Lock Screen widgets were only recently available on Android... 10 years ago!  - Apple overtakes Android in customization as fanboys conjure up failed decade-old concepts

Apple overtakes Android in customization as fanboys conjure up decade-old failed concepts

The great novelty of iOS 16 is all about lock screen widgets: real customizable and actionable widgets that work on everything from a 5-year-old iPhone 8 to the latest iPhone 13 series.

And now a bunch of bloggers claim that Apple “has stolen” this feature of Android.

However, accepting this premise is a very, very slippery slope for… Android itself! The reality is that in 2022, no major Android phone supports lock screen widgets in a user-friendly way. You don’t have the feature on the flagship Google Pixel, you have very limited customization on Samsung phones, the reality is that it doesn’t really exist natively on Android.

Google used to have lock screen widgets… but then removed the feature!

You see, Google had native lock screen widgets… in Android 4.1 Jelly Bean! We’ll forgive you if you can’t remember that time (we barely remember), but that was exactly 10 years ago with devices like the Nexus 4 and Nexus 7 all the rage at that time.

Back then, you could actually add widgets to your lock screen and see information at a glance without unlocking your phone. Unfortunately, Google quickly changed its mind about this feature and it only lasted a short time before the company voluntarily removed the feature from Android and it has been gone in native form ever since.

Does that mean it’s absolutely impossible to get lock screen widgets on Android? Technically: no, in fact it is still possible. However, to do this, you have to go through some serious steps. And let’s be honest, what percentage of Android users currently use lock screen widgets? I can bet you it’s less than 1%! But why is this feature that Android users are so quick to invent… currently missing from most users’ phones?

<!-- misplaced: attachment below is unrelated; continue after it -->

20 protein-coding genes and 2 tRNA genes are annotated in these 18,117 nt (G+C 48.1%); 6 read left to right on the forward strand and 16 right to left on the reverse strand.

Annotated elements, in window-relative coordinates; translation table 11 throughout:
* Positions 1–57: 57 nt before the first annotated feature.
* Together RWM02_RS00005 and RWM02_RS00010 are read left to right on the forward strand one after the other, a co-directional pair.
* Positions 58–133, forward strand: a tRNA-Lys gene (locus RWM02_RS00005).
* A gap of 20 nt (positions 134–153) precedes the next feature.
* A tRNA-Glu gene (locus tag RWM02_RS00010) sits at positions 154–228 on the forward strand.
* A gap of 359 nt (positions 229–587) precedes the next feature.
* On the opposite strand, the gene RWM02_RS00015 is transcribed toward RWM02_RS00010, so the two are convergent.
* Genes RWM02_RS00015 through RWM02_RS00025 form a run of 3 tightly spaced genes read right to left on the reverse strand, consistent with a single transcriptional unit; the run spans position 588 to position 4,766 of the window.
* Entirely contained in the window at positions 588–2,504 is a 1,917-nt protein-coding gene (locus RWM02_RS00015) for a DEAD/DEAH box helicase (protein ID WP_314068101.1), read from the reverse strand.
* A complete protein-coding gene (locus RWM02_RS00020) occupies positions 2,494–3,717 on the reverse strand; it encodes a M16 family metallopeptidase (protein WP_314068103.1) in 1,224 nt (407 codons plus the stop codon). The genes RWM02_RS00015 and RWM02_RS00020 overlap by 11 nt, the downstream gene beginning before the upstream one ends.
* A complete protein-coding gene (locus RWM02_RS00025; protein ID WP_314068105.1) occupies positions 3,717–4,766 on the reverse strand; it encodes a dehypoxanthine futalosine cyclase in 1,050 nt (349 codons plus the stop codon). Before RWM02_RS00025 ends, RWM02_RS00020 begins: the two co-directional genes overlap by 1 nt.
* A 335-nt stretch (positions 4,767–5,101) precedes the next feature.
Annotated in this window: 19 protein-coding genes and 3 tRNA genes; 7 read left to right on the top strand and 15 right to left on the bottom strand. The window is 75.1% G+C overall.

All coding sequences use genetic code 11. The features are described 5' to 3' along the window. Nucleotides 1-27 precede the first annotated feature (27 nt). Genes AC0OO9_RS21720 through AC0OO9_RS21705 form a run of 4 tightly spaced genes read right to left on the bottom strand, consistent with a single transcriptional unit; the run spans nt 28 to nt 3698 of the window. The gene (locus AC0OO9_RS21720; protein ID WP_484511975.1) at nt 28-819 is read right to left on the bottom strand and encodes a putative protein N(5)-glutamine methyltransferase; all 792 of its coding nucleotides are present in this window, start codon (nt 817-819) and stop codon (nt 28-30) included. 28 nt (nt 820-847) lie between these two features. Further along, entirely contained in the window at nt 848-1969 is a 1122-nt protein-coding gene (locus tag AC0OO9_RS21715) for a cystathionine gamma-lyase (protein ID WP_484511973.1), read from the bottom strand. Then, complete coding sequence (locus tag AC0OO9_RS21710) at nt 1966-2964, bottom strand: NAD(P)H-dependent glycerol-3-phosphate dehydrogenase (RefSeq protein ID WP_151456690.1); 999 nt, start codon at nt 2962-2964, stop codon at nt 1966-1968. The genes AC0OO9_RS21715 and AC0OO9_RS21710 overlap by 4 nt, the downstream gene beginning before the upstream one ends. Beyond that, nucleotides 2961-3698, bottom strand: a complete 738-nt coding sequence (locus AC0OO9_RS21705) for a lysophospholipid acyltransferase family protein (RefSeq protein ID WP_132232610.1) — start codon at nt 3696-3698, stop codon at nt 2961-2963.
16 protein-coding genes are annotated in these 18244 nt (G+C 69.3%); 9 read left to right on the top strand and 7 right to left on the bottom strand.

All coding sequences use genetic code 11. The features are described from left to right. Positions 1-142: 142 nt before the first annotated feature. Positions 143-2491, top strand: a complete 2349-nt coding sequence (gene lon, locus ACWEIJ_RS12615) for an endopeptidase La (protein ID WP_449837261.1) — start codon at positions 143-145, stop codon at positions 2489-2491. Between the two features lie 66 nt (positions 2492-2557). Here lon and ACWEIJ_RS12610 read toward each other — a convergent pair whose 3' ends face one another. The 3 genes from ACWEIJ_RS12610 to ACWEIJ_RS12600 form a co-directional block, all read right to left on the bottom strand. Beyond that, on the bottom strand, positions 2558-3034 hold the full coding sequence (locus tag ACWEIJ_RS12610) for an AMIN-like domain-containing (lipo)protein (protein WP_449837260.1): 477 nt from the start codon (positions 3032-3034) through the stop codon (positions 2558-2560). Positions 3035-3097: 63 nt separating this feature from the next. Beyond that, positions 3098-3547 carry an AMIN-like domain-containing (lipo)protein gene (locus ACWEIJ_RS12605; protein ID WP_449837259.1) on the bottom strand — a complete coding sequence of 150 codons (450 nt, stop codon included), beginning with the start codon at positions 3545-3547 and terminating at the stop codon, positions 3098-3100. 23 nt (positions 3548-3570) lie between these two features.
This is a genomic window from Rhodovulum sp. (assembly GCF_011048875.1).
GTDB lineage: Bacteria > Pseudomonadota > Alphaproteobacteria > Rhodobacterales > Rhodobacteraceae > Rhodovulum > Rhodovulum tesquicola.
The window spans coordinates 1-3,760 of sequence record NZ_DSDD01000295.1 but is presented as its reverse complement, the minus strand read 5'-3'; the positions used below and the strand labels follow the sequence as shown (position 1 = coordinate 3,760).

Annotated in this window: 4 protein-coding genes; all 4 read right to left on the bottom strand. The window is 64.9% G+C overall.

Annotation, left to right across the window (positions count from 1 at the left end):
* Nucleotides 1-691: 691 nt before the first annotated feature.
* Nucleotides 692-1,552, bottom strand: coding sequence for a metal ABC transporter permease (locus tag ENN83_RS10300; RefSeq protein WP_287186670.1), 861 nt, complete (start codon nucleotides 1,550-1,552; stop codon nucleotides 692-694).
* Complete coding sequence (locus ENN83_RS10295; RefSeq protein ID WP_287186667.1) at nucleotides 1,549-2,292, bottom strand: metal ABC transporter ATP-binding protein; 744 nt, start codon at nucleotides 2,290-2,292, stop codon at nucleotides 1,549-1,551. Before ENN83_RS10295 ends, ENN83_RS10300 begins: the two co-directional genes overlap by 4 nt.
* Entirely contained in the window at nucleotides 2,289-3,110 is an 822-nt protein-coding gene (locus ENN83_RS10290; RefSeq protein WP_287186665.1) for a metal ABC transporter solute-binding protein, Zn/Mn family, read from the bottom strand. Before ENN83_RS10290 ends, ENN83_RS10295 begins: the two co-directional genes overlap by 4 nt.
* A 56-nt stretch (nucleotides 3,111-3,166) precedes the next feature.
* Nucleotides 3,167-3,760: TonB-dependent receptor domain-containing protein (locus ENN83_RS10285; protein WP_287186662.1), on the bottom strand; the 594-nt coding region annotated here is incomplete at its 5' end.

Lock screen widgets on Android in 2022 are… a mess!

A quick attempt to use lock screen widgets takes you to one of two places. If you’re one of the few who know about Samsung’s advanced user tools, you’ll probably download the Samsung-designed Good Lock app that unlocks all kinds of powerful moves. For most other phones, you’ll end up in the Google Play Store. This is exactly where I looked for a “lock screen widget” app for the Pixel 5a which I have as a backup phone. The Play Store gave me dozens of results, but most of the apps looked old and had a relatively small audience. I tried using the most popular, KLCK, short for Kustom Lock screen probably, an app with over 100,000 downloads. 100K+ wasn’t a reassuring number, and it’s certainly not the massive adoption you’d expect to see on an app that Apple claimed “has stolen” of Android, but I tried.